Remington Outdoor Company: Protecting Against Private Company Bankruptcy
Ready to learn more?
Remington Outdoor Company, Inc. recently filed for Chapter 11 bankruptcy protection after more than 200 years of operation. The primary drivers of its collapse included broader industry weakness and its own unique financial challenges. This firearms manufacturer is now a problem for creditors, reporting more than $1.3 billion in liabilities compared to assets of only $954 million at the end of its most recent quarter ended Oct. 1, 2017.
CreditRiskMonitor sourced and processed this large private company's financial statements in-house. Our analysis determined that Remington had been a significant financial risk, as it has displayed the worst FRISK® score of "1" for more than a year. The FRISK® score is one of CreditRiskMonitor's proprietary credit models which accurately measure company financial distress up to and including bankruptcy.
How Financial Statement Sourcing Fits In
Remington is a prime example of why company suppliers and buyers need to stay ahead of business-to-business credit risk. CreditRiskMonitor maintains extensive coverage on public companies, tracking more than 58,000 companies worldwide. However, private company credit risk is also of vital importance. Starting last year, CreditRiskMonitor began offering Financial Statement Sourcing as a service to existing subscribers.
This service provides rapid processing of financial statements and primarily helps to reduce the challenges associated with data preparation and analysis of private companies. It’s essential that financial professionals not only receive comprehensive company coverage but also highly accurate risk assessments. Here, credit professionals can tap into the precision of the FRISK® score through Financial Statement Sourcing. When the model unveils a worrisome financial relationship, these cases can be addressed promptly.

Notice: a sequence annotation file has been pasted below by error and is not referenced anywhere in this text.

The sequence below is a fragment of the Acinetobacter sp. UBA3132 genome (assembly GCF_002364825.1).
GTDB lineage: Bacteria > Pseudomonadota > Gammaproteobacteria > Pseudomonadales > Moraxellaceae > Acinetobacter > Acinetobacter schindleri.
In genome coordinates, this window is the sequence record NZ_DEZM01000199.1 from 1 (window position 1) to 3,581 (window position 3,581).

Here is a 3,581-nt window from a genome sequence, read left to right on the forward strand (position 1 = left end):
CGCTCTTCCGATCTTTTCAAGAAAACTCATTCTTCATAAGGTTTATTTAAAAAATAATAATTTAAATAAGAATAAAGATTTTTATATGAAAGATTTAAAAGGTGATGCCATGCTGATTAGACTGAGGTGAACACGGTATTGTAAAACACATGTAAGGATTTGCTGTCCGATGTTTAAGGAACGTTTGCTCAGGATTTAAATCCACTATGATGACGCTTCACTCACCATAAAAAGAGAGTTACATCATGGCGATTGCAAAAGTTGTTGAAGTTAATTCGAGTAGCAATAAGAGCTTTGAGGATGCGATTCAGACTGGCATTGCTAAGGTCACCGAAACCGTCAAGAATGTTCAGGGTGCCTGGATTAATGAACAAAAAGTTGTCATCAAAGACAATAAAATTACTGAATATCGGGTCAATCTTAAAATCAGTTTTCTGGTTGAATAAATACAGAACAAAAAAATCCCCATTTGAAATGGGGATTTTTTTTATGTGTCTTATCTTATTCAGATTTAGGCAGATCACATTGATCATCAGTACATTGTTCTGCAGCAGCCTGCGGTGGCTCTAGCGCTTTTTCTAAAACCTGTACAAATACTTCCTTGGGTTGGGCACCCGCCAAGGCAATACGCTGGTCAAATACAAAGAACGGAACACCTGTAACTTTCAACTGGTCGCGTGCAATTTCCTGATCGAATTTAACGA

With that said, we will review some developments in the firearms industry and key factors that contributed to Remington’s bankruptcy.
Firearm industry sellers have been under more pressure recently. For example, retail chain Gander Mountain Company, which claimed to be the top seller of new and used firearms in the U.S., filed for bankruptcy in March of 2017. According to CEO Marcus Lemonis, two key drivers for its bankruptcy were a weak gun product mix and poor inventory management. Since then, new management has restructured and rebranded the company, and its name was also changed to Gander Outdoors.
Manufacturers have also reported sales weakness, particularly in the last two quarters. American Outdoor Brands Corporation, formerly Smith & Wesson, reported a 33% year-over-year decline in sales during the third quarter. Sturm Ruger & Company, Inc. displayed a similar decrease in its fourth quarter sales, with its top line declining 27% year-over-year. In essence, we are noticing less commercial purchasing activity in Remington's core industry. Making matters worse, however, major retailers including Wal-Mart, Kroger and Dick's Sporting Goods have recently announced that they are curtailing firearm offerings at their stores, primarily as a result of the negative media coverage surrounding the industry. Putting it all together, we can see pressure manifesting in both firearms manufacturing and related retail outlets.